Japan health panel approves Merck's oral COVID-19 treatment

·2 min read
FILE PHOTO: A view of the Merck & Co. campus in Linden, New Jersey

By Rocky Swift and Kantaro Komiya

TOKYO (Reuters) - A Japanese health ministry panel on Friday recommended approval of the COVID-19 antiviral pill developed by Merck & Co Inc, part of Prime Minister Fumio Kishida's plan to roll out new treatments by year-end as concerns rise about the Omicron variant.

The panel's decision sets the stage for shipments of 200,000 doses across the country from this weekend, based on preparations announced earlier by Kishida.

"I'm convinced the distribution of this drug is a major step forward for our nation's COVID-19 handling," health minister Shigeyuki Goto told reporters after the decision, adding that some medical institutions and pharmacies will start receiving the pill as soon as next Monday.

Japan is betting heavily on oral treatments to keep serious infections and deaths at bay should a feared sixth wave of the pandemic emerge. The government agreed last month to pay Merck and its partner Ridgeback Biotherapeutics about $1.2 billion for 1.6 million courses of their drug molnupiravir.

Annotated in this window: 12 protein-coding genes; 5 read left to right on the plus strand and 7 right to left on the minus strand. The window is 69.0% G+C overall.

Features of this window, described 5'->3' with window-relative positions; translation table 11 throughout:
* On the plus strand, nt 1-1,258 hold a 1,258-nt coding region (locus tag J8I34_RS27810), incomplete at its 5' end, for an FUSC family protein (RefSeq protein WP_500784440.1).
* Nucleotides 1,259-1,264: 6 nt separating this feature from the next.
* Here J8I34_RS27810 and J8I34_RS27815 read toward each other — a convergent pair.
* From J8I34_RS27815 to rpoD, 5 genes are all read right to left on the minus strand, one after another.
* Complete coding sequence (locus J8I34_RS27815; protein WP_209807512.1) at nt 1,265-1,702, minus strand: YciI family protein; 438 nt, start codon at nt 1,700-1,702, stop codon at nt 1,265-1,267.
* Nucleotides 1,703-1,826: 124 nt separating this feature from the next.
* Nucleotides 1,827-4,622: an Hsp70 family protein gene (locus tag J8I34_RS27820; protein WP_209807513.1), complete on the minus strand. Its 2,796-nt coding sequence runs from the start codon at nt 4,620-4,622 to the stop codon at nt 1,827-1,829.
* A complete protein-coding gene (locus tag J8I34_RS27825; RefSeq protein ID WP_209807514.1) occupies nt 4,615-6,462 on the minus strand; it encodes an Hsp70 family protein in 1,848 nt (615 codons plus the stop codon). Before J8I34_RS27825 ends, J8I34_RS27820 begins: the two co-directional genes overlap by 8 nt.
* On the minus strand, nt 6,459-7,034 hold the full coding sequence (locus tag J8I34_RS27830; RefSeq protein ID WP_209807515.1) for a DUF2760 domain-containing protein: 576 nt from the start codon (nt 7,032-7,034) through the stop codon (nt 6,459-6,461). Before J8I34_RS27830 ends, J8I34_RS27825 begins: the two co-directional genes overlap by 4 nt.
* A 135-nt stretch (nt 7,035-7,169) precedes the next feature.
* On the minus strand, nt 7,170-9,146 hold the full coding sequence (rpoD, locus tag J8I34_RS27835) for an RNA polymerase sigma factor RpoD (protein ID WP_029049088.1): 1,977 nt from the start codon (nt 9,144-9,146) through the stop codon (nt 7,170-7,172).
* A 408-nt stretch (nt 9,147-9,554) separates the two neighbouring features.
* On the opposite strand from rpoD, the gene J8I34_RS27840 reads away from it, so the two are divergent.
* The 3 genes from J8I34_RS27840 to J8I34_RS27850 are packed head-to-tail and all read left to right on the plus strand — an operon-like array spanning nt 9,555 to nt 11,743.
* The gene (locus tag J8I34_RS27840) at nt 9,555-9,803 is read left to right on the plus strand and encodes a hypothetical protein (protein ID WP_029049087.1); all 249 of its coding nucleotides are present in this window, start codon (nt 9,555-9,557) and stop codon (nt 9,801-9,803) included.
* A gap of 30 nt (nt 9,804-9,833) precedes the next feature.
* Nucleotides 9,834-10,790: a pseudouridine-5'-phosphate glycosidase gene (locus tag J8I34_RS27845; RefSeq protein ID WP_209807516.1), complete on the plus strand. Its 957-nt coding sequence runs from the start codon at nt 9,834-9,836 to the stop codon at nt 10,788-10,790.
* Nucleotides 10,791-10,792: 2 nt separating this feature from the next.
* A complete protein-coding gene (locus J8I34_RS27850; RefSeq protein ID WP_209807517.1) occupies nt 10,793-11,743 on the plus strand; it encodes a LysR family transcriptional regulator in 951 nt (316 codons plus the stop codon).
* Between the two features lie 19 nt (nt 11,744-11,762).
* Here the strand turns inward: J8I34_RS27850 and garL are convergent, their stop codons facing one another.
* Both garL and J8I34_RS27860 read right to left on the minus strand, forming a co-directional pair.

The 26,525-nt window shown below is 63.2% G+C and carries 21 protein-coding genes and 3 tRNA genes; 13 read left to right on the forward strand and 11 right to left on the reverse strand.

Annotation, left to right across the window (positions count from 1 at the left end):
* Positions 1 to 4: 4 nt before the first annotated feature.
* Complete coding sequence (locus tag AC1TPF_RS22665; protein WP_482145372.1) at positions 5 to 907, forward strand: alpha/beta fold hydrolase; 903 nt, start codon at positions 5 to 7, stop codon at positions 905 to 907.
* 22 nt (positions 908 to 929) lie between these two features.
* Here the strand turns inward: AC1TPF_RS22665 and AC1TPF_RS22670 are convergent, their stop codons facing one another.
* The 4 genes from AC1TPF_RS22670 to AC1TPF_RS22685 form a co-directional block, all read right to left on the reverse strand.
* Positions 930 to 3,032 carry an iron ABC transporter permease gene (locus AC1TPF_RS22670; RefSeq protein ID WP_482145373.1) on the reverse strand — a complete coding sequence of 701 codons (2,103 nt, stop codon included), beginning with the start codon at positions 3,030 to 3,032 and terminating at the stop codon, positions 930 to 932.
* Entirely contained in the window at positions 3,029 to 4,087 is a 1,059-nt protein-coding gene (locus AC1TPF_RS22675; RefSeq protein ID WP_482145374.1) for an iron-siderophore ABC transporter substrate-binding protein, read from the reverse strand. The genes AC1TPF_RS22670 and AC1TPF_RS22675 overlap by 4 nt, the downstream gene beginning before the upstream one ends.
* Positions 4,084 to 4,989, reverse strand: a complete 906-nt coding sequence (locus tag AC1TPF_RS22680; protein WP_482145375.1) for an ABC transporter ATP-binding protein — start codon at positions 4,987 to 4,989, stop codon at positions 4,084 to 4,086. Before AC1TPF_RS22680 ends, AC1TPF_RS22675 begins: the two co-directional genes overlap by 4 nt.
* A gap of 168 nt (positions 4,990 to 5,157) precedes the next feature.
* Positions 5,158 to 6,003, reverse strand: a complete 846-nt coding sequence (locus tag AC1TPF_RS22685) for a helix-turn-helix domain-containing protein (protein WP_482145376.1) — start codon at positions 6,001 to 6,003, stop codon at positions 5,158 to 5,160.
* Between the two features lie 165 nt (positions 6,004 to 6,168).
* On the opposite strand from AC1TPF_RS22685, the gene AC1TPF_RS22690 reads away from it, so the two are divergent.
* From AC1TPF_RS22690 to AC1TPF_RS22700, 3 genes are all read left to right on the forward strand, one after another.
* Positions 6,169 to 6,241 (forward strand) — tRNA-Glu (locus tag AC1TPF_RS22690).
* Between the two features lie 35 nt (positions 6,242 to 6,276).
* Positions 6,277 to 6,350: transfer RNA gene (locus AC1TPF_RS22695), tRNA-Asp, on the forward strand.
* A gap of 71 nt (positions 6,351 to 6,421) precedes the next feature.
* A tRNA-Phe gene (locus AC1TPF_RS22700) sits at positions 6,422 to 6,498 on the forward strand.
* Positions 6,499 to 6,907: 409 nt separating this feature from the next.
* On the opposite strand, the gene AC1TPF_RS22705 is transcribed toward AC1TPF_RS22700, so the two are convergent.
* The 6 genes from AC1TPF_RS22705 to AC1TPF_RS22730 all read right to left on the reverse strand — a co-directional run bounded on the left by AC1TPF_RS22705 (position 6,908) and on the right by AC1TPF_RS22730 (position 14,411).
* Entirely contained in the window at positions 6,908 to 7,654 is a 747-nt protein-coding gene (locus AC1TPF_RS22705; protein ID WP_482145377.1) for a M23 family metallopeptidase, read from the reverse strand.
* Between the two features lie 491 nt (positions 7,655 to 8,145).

In addition, Kishida announced last week a deal to procure 2 million doses of a separate antiviral pill developed by Pfizer Inc. And Japan's Shionogi & Co is expected to soon file for approval of its own treatment, supplying another 1 million doses by early next year.

U.S. regulators on Thursday authorized the Merck pill for certain high-risk adult patients.

Countries rushed to buy Merck's molnupiravir after very promising initial results, but subsequent company data in late November indicated the drug was markedly less effective than previously thought. France cancelled its order on Wednesday.

Asked about the debate over its efficacy, Goto said on Friday the Japanese panel evaluated the use of molnupiravir based mainly on the earlier test result, while adding the updated result "does not negate this drug's effectiveness".

Japan this week confirmed the first known cases of Omicron infections that could not be traced back to overseas travellers. Community transmissions of the variant have now been found in the western cities of Osaka and Kyoto, and a suspected case was announced in Tokyo on Friday.

(Reporting by Rocky Swift; Additional reporting by Kantaro Komiya; Editing by Andrew Heavens, Philippa Fletcher and Catherine Evans)

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